In the situation before us, the legislature has made the administration of topical ocular pharmaceutical agents by optometrists unlawful and fixed a penalty therefor, but provided that individual physicians may use their own discretion in selecting optometrists to be exempted from the penalty. As with the selections made by live stock sanitary commission agents, the power of physicians to discriminate among individuals rests on no distinction. No condition is named to which an optometrist complaining of discrimination can point as condemning the action of those executing the law, nor is any fact named which an optometrist may establish and urge as exempting him from the penalty as a matter of right.
It would be difficult enough for an administrative agency to apply the 'in the public interest' standard with any degree of precision. The thousands of physicians in this state can hardly be expected to do so, however, inasmuch as each will inevitably have a separate and probably different concept of what is 'in the public interest.' Uniformity in the application of the 'public interest' standard is, therefore, an impossibility here.
In Railroad Commission v. Shell Oil Company, supra, the Texas Supreme Court observed that an ostensible 'prevention of waste' standard was really no standard at all if the same facts could serve in one instance to exempt a person from the general prohibition of the law and to deny exemption to a different person in another instance. Under the statute here, the application of one optometrist for a standing delegation order could be denied by a physician on facts deemed sufficient by that same physician, or another, to support the application of a different optometrist. Statutory delegations of power may not be constitutionally accomplished by language so broad and vague that persons of common intelligence must necessarily guess at its meaning and differ as to its application. See Texas Antiquities Committee v. Dallas County Community College District, 554 S.W.2d 924 (Tex. 1977); Spann v. City of Dallas, 235 S.W. 513 (Tex. 1921). See also United Chiropractors of Washington, Inc. v. State, 578 P.2d 38 (Wash. 1978); Blumenthal v. Board of Medical Examiners, 368 P.2d 101 (Cal. 1962) (delegated power must be accompanied by suitable safeguards to guide its use and to protect against its misuse).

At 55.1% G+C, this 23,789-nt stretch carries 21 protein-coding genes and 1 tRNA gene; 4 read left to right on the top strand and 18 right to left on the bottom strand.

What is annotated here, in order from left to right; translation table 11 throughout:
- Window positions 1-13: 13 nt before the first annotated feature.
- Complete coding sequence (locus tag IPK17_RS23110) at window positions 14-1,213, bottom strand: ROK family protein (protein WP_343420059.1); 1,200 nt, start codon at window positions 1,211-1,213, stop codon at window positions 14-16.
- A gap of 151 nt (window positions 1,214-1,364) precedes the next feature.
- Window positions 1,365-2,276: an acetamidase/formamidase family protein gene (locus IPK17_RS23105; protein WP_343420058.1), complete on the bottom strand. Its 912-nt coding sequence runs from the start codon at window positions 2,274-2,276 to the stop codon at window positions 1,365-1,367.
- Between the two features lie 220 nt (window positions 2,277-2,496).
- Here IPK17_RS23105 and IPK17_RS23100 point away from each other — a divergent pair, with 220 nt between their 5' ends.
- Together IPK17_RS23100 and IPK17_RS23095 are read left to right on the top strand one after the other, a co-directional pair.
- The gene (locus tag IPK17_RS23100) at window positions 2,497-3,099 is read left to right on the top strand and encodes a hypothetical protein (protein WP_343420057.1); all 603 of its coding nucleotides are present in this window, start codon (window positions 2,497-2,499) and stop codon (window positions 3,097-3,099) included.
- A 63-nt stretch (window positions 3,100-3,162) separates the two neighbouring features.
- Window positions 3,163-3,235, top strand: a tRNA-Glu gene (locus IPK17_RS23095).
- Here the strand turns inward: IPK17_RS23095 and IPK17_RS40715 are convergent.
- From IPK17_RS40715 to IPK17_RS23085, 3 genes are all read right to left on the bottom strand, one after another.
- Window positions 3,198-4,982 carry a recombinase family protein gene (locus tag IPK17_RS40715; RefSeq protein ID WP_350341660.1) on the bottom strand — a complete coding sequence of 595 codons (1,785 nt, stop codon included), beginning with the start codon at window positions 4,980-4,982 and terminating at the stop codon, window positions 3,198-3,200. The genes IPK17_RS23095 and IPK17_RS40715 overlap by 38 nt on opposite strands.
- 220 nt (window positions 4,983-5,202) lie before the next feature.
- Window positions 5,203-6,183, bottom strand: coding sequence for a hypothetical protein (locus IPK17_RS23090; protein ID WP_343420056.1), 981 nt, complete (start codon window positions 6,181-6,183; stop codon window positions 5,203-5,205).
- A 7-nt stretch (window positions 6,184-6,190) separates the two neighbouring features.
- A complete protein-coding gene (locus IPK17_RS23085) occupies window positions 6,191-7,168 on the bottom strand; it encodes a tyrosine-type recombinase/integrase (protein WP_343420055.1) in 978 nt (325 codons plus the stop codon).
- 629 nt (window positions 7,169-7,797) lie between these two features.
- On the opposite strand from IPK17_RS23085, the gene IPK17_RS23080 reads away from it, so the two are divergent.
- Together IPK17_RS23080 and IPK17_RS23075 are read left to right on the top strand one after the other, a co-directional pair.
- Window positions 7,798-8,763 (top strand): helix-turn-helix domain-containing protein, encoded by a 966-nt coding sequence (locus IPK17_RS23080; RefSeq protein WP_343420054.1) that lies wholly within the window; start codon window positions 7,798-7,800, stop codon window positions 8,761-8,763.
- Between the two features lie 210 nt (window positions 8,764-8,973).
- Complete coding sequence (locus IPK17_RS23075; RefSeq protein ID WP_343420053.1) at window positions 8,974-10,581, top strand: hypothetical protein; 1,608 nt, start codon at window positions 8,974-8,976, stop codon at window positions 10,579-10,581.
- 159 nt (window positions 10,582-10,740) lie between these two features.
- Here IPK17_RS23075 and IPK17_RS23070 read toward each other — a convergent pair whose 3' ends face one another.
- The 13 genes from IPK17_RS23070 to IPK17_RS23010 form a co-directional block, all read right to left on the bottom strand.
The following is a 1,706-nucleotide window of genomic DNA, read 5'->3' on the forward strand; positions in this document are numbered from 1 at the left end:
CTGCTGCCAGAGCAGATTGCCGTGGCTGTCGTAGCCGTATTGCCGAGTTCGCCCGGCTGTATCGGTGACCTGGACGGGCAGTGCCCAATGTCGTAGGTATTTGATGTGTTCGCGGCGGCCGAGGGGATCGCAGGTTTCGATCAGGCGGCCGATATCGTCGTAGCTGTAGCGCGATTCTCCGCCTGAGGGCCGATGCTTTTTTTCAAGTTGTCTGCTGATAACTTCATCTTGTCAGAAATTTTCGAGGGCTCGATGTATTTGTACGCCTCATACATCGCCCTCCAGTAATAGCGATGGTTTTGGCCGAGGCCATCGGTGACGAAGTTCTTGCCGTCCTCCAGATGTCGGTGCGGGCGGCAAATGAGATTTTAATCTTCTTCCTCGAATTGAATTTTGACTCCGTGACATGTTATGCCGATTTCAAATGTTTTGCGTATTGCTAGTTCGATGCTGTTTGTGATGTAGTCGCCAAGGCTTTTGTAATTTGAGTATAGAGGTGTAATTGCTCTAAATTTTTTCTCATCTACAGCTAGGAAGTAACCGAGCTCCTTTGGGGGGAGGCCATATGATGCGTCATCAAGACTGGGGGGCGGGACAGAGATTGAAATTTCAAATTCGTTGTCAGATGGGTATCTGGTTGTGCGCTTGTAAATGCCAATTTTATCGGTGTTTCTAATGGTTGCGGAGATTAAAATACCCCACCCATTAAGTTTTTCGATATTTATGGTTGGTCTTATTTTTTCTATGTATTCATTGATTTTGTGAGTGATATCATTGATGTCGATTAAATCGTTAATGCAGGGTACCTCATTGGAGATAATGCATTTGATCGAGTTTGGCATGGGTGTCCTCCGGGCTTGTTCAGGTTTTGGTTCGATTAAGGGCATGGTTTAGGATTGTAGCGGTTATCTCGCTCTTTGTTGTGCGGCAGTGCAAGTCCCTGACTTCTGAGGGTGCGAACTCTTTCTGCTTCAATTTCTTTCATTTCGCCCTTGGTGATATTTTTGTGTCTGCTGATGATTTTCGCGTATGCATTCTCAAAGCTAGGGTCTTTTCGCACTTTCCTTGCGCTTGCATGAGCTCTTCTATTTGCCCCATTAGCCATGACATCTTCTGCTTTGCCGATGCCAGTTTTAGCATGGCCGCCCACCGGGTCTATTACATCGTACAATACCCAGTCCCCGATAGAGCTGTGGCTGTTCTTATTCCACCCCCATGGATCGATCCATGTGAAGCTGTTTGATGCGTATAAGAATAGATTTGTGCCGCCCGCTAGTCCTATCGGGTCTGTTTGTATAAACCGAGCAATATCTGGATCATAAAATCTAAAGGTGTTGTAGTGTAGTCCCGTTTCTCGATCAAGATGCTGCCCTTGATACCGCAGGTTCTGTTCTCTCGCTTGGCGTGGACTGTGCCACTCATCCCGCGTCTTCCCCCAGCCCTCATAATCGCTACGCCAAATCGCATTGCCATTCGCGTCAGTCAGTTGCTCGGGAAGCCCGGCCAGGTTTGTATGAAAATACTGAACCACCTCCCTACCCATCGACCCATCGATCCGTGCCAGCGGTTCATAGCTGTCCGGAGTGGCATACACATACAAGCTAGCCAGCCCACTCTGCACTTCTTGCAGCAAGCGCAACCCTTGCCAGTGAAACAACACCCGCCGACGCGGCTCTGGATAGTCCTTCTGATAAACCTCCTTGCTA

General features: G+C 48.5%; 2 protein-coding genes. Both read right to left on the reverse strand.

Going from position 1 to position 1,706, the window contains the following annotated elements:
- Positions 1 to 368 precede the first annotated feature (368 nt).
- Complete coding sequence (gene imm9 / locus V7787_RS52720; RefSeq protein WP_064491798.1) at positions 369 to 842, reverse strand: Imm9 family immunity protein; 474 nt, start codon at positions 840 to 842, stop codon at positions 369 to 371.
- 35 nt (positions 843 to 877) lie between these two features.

Inasmuch as we believe subsection 3.06(d)(5) of the Medical Practice Act is unconstitutional, we conclude that it neither confers authority on the Board of Medical Examiners or individual physicians, nor deprives them of any authority. Your questions are referable to this subsection, and to the extent that they are, they are answered by the foregoing conclusion. But in the interest of clarity we will briefly discuss the remainder of the Medical Practice Act insofar as it relates to the topic at hand.
The invalidity of subsection 3.06(d)(5) in no way diminishes the authority of the Board of Medical Examiners to promulgate rules respecting the practice of medicine and the enforcement of valid provisions of the act. V.T.C.S. art. 4495b, ss 1.02(8), 2.09(a), 3.06(d)(1), (2), (3), 5.02(a). See Acts 1981, 67th Leg., 1st C.S., ch. 1, s 5 at 1, 36 (severability clause). Cf. Texas State Board of Examiners in Optometry v. Carp, 412 S.W.2d 307 (Tex. 1967). The board has express authority to regulate the use of dangerous drugs by physicians and those acting under the supervision of a physician. V.T.C.S. art. 4495b, s 3.08(4)(E), (F), (I); Dotson v. Texas State Board of Medical Examiners, 612 S.W.2d 921 (Tex. 1981); Scott v. Texas State Board of Medical Examiners, 384 S.W.2d 686 (Tex. 1964). See also V.T.C.S. art. 4495b, s 3.06(d)(2), (3), 3.07(i). It is to be noted that under the delegations validly authorized by the Medical Practice Act (unlike those contemplated by subsection 3.06(d)(5)) the delegating physician is not permitted to escape responsibility for the acts of his delegates. Thus, he does not act as a licensing agent for the state in such circumstances inasmuch as he cannot empower his delegates to act on their own account. They are his agents. See Attorney General Opinion MW-275 (1980). Cf. Sparger v. Worley Hospital, Inc., 547 S.W.2d 582 (Tex. 1977); Attorney General Opinion H-1295 (1978).
It should also be noted that the Texas Optometry Act gives optometrists no license to use drugs for any purpose, thereapeutic or not, and that optometrists are not among those permitted by the dangerous drug laws to deliver dangerous drugs in their practice. See V.T.C.S. arts. 4476-14, 4476-15, 4552-1.01 et seq. Subsections 3.06(d)(1), (2) and (3) of the Medical Practice Act, however, would permit physicians, 'through physicians orders, standing medical orders, standing delegation orders, or other orders where applicable, as the orders are defined by the board [of Medical Examiners],' to authorize optometrists, as agents of the physician, to perform medical acts and to administer dangerous drugs under certain conditions. (Emphasis added).
Subsection 3.06(d)(5) of article 4495b, the Medical Practice Act of 1981, is unconstitutional.
Very truly yours,
Attorney General of Texas
John W. Fainter, Jr.
First Assistant Attorney General
Richard E. Gray III
Executive Assistant Attorney General
Prepared by Bruce Youngblood
Assistant Attorney General